For every positive bit of reporting - such as about the David Gemmell Legend Award for fantasy - the article's writer cannot help but add another sneer. He approves of Joe Abercrombie being shortlisted because that suggests fantasy readers might (shock!) have a sense of humour about themselves, but suggests that the appearance of assassins, elves etc. means that the publishers are lacking in imagination (and links to an article written by someone who has actually read the relevant books, not just their titles).

Finally, after surfing a sea of snide put-downs, I came to the final paragraph, in which the writer finally came up with one unqualified positive quality of the genre - its openness to translated works, particularly from countries such as Poland, from where the winner of the inaugural Gemmel hails. Ah, translated works, a concept that book people can understand without getting elf cooties all over them.

Really, is it too much to ask that the mainstream media report on our genre without wrinkling their nose in distaste the entire time? Didn't their mothers teach them that if they can't discuss a subject without making a face like they are sucking a lemon, it might be better not to say anything at all?


Rowena Cory Daniells said...

Watch out for those Elf Cooties, Tansy!

Great post, really interesting.

Flinthart said...

Yes. It is too much to ask.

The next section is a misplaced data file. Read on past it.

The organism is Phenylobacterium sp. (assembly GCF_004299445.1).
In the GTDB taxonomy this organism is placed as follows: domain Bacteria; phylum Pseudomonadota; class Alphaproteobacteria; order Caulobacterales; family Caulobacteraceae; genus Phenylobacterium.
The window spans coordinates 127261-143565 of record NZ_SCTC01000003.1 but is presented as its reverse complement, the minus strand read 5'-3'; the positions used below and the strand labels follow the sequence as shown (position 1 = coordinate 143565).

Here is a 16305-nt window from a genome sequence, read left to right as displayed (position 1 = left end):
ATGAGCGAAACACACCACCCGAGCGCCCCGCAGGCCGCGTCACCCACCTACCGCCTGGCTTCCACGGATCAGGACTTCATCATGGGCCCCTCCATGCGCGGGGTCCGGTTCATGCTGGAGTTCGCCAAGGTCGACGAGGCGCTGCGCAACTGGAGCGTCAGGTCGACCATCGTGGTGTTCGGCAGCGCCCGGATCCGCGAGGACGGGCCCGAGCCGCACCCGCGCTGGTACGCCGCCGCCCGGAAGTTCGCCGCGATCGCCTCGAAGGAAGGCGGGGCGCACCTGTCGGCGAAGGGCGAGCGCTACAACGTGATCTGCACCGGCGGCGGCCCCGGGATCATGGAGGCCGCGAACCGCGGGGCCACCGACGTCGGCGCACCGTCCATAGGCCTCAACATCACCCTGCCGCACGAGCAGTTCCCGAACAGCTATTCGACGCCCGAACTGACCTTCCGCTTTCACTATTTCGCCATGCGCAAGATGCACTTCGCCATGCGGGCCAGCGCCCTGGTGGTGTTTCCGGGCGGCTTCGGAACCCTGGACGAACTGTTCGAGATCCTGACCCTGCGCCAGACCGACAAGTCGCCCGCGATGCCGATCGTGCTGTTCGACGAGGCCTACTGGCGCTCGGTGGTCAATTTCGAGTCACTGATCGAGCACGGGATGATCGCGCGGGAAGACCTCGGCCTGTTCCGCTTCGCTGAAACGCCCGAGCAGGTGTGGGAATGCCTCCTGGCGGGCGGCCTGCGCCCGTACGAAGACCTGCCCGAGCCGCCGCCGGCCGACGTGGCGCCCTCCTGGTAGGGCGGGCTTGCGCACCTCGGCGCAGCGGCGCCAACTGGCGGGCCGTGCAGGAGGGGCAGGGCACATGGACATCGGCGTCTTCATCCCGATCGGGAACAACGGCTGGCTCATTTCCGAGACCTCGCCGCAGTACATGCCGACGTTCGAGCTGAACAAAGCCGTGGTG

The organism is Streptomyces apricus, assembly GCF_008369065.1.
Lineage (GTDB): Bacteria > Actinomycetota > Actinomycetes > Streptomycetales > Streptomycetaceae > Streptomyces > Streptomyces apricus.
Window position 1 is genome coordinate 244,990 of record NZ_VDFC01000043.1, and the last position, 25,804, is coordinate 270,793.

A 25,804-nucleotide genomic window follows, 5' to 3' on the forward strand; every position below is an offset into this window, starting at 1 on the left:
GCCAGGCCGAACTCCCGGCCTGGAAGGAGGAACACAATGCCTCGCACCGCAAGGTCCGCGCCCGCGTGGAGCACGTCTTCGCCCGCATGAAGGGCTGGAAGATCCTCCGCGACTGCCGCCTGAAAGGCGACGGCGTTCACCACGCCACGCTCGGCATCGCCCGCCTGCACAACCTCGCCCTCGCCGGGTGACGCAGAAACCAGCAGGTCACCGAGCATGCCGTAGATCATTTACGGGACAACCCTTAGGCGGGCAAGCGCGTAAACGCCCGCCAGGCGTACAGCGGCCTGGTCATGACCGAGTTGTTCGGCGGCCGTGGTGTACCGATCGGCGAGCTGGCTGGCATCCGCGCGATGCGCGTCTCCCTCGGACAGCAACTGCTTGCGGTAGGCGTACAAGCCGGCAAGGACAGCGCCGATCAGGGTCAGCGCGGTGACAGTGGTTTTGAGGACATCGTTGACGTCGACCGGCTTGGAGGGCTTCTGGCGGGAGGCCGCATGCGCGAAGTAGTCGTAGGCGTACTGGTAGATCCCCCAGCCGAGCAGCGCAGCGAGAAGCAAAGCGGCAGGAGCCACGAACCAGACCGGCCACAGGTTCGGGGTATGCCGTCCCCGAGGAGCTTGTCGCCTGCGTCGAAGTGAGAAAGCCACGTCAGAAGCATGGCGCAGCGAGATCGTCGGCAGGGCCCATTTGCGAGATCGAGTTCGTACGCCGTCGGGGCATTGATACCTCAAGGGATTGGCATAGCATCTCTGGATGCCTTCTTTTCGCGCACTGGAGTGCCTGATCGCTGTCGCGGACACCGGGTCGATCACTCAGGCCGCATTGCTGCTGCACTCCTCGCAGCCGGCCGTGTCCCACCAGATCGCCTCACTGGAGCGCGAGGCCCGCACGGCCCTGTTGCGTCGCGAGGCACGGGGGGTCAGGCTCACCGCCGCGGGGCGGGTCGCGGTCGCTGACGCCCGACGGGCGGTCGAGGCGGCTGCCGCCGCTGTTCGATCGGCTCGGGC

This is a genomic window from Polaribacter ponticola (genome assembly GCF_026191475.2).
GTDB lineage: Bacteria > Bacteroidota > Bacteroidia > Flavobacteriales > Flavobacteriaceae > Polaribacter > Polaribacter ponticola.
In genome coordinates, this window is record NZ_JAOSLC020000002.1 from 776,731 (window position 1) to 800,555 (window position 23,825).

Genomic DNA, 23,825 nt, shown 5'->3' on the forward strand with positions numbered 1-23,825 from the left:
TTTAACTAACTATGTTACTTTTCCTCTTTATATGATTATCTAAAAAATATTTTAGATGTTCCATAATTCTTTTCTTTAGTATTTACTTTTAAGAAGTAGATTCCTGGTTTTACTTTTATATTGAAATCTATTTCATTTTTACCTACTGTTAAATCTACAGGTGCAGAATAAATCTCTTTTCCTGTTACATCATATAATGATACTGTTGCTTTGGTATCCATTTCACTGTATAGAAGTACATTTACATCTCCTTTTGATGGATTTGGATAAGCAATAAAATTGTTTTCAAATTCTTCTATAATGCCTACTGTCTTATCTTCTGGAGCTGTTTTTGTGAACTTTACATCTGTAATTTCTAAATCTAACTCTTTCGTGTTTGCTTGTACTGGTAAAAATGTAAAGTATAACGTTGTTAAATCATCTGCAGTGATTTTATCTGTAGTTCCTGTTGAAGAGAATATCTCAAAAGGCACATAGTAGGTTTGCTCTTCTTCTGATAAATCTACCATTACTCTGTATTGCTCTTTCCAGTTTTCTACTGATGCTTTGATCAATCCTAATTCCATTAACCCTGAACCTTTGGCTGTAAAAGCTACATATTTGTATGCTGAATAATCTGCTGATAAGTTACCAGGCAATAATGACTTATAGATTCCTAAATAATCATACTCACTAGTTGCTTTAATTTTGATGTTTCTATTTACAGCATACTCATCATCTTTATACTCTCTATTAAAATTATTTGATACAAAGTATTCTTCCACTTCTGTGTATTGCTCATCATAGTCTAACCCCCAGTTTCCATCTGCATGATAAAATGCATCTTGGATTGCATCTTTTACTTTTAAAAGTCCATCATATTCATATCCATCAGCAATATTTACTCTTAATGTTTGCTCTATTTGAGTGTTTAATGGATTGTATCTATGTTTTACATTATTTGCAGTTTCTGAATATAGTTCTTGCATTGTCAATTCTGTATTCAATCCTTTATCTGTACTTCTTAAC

Science fiction has been mainstreamed, and as a result, it's a lot less interesting than it used to be. Can we not just leave fantasy in the ghetto, so we can enjoy it properly?

Who gives a flying rat-f__k if Guardian readers don't go for it? We're better off without them.

Rowena Cory Daniells said...

With the numbers that it is selling, Fantasy must be like that other genre that so many people won't admit to reading. Romance.

Havock21 said...

From a general run of the mill, layman, feral I occasionally have a scribble perspective, yes, its almost a closeted affliction. Why?, well one of the things I have noticed, especially with critics and to a limited extend the INDUSTRY, is that unless you are well versed in the historical, " You must have read' works, opinions rarely count.

Further more, these fellows, posting or writing the dissected, we will deliver it to the masses because they cannot possibly know, book review, have this in built belief on whats good and whats not, its distorted. I mean its distorted to F&^K.